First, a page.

Seriously. Where would BU be without him? Don’t think the Terriers didn’t encounter their fair share of tough love while in the valleys of this roller-coaster year. There were points this season when, simply, the team wasn’t very good. In the moments when the finger was pointed at this group, it was pointed at Brewster, the team’s leader and top scorer, first. 

He has responded time and time again. And his younger teammates have followed right along.

“I’ve never had a kid that I could really go at the way I go at him and not have it affect the way he plays,” Jones said. He explained that watching Brewster take Jones’ heat showed the rest of the team how to take it, too. “Sometimes,” Jones said, “it’s got to be said in a real forceful way to get them freakin’ ready to go.

“And Miles allows you to do that.”

As for Morales — all he has known this year is adversity. He didn’t play the first month of the season with a knee injury. He returned, carried BU to a dramatic win over Loyola Maryland in January, only to go right back down with a back injury. “Finally got my footing back,” Morales said. “Then I got hurt again.” That’s not all. A natural scorer, Morales’ role has been reduced to papering over the cracks, filling in where needed instead of being a go-to offensive option with a set role. He didn’t start a game until Saturday.

What an impact he has found a way to have. Those two game-saving chasedown blocks? Both from Morales.

“He’s doing whatever we need him to do to win,” Jones said.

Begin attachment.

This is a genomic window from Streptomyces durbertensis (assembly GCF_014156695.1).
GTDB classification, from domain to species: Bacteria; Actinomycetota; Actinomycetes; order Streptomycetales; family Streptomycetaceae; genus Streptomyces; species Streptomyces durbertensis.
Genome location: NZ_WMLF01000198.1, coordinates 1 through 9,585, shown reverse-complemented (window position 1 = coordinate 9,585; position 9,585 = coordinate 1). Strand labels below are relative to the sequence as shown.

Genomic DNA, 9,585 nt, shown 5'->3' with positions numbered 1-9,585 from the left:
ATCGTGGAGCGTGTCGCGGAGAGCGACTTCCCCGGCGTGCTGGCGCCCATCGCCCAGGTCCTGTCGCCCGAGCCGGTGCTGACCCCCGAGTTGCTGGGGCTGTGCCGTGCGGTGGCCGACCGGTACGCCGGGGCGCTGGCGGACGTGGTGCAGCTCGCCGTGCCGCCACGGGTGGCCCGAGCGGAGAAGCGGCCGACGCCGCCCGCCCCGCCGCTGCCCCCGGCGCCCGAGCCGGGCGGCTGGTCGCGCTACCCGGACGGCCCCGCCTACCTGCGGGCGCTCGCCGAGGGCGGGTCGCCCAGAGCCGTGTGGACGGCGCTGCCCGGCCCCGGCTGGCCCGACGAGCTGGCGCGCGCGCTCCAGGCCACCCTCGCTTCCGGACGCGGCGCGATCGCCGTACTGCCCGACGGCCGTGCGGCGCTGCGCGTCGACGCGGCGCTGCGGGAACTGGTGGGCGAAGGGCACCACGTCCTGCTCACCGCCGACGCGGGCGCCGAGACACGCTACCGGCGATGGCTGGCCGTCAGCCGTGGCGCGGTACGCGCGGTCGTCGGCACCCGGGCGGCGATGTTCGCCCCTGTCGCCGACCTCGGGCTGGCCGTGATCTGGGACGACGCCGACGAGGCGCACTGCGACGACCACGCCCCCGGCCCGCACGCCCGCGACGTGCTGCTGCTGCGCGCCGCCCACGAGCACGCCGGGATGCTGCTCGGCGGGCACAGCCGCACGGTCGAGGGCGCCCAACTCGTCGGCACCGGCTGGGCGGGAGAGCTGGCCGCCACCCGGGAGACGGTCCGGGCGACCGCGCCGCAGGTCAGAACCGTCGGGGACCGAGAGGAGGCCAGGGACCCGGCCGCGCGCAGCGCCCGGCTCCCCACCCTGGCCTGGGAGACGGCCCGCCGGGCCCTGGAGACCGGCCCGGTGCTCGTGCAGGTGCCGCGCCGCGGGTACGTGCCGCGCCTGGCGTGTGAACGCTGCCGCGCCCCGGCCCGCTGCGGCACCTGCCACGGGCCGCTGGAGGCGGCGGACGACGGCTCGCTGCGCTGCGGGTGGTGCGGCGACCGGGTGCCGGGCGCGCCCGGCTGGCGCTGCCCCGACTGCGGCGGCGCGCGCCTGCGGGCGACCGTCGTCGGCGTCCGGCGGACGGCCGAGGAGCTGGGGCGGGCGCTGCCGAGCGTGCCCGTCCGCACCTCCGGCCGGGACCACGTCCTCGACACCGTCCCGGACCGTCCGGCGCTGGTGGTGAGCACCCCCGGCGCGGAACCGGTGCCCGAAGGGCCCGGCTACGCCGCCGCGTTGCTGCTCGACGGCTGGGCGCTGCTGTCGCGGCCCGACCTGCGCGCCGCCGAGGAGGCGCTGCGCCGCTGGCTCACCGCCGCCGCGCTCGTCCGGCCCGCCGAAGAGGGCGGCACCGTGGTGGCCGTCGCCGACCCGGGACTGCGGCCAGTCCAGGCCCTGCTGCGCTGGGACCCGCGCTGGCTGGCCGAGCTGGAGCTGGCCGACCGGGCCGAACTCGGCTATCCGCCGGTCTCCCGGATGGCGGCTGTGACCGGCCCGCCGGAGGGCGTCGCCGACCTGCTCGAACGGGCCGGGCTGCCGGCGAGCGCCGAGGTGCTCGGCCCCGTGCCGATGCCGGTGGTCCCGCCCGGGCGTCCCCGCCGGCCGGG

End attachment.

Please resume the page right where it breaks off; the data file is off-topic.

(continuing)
No team has needed a senior day more. A chance to acknowledge, out in the open, for everyone to see, just how much Morales and Brewster have meant. “I was really happy for them,” Jones said. During the pre-game ceremony, Brewster cried. During the warmups that followed, he cried some more. When he gathered himself, it was Morales’ turn to hear his name announced in the starting five for the very first time. Saturday was their moment. The two leaders of this bizarre, impossible team. The two seniors guiding the sudden contender that shouldn’t be.

“It was a special moment, for sure,” Morales said. “Meant a lot.”

Said Brewster: “I mean, I cried. So whatever that means, right?”

They have waited so patiently for this. The pair arrived in the summer of 2020, just a few months after BU won its first Patriot League Championship. That team, like this one, was young. Ahead of schedule. Javante McCoy, a future NBA G-Leaguer, Sukhmail Maton, a future conference Player of the Year, and Walter Whyte, a 1,000-point scorer, stayed around. Morales and Brewster, stuck in those shadows, did not play early on. When they did as juniors, they came off the bench.

“I want to take a trip down memory lane,” Morales said after a 26-minute outing on his senior day. “You know, I’m old.”

“Me and Miles, our freshman year… it would be late night, we just had a game and we didn’t play that much or whatever, and we were like ‘yo, when we’re older, we gon’ do it. We gonna get there.’ We manifested it.”

Their moment has arrived. They are each playing the best basketball of their lives. They haven’t lost in over two weeks. And they are playing for BU — leading for BU — as the calendar has turned to March. 

Anthony Morales, Miles Brewster, and BU men’s basketball, legitimately, have a chance to make it to the NCAA Tournament.

“It’s everything, bro,” Brewster said. “That’s all I’ve ever wanted.”